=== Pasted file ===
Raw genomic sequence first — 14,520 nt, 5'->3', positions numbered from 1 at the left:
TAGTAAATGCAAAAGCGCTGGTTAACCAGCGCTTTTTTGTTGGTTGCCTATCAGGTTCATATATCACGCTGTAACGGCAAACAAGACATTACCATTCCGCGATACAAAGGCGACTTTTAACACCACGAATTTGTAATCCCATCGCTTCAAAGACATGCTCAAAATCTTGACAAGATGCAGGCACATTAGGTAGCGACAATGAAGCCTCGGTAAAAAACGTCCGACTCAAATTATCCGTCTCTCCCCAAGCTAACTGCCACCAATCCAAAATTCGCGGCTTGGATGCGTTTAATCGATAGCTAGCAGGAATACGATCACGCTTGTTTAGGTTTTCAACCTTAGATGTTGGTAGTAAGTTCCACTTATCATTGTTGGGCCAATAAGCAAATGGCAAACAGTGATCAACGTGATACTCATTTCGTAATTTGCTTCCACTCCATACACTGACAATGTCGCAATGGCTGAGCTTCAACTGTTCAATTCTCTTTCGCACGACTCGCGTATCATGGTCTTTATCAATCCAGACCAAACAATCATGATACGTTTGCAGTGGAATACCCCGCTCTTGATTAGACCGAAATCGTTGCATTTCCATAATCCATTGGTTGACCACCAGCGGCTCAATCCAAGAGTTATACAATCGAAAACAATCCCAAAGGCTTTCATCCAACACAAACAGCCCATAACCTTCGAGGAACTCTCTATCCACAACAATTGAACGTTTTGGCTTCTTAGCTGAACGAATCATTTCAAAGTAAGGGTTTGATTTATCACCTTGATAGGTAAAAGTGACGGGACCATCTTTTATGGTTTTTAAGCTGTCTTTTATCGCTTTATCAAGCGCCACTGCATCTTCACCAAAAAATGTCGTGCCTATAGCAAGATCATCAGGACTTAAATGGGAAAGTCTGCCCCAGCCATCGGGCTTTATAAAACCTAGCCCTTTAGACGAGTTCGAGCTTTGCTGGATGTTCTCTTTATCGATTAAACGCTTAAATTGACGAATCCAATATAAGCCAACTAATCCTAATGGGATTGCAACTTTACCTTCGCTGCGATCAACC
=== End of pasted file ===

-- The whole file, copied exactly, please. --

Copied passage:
Raw genomic sequence first — 14,520 nt, 5'->3', positions numbered from 1 at the left:
TAGTAAATGCAAAAGCGCTGGTTAACCAGCGCTTTTTTGTTGGTTGCCTATCAGGTTCATATATCACGCTGTAACGGCAAACAAGACATTACCATTCCGCGATACAAAGGCGACTTTTAACACCACGAATTTGTAATCCCATCGCTTCAAAGACATGCTCAAAATCTTGACAAGATGCAGGCACATTAGGTAGCGACAATGAAGCCTCGGTAAAAAACGTCCGACTCAAATTATCCGTCTCTCCCCAAGCTAACTGCCACCAATCCAAAATTCGCGGCTTGGATGCGTTTAATCGATAGCTAGCAGGAATACGATCACGCTTGTTTAGGTTTTCAACCTTAGATGTTGGTAGTAAGTTCCACTTATCATTGTTGGGCCAATAAGCAAATGGCAAACAGTGATCAACGTGATACTCATTTCGTAATTTGCTTCCACTCCATACACTGACAATGTCGCAATGGCTGAGCTTCAACTGTTCAATTCTCTTTCGCACGACTCGCGTATCATGGTCTTTATCAATCCAGACCAAACAATCATGATACGTTTGCAGTGGAATACCCCGCTCTTGATTAGACCGAAATCGTTGCATTTCCATAATCCATTGGTTGACCACCAGCGGCTCAATCCAAGAGTTATACAATCGAAAACAATCCCAAAGGCTTTCATCCAACACAAACAGCCCATAACCTTCGAGGAACTCTCTATCCACAACAATTGAACGTTTTGGCTTCTTAGCTGAACGAATCATTTCAAAGTAAGGGTTTGATTTATCACCTTGATAGGTAAAAGTGACGGGACCATCTTTTATGGTTTTTAAGCTGTCTTTTATCGCTTTATCAAGCGCCACTGCATCTTCACCAAAAAATGTCGTGCCTATAGCAAGATCATCAGGACTTAAATGGGAAAGTCTGCCCCAGCCATCGGGCTTTATAAAACCTAGCCCTTTAGACGAGTTCGAGCTTTGCTGGATGTTCTCTTTATCGATTAAACGCTTAAATTGACGAATCCAATATAAGCCAACTAATCCTAATGGGATTGCAACTTTACCTTCGCTGCGATCAACC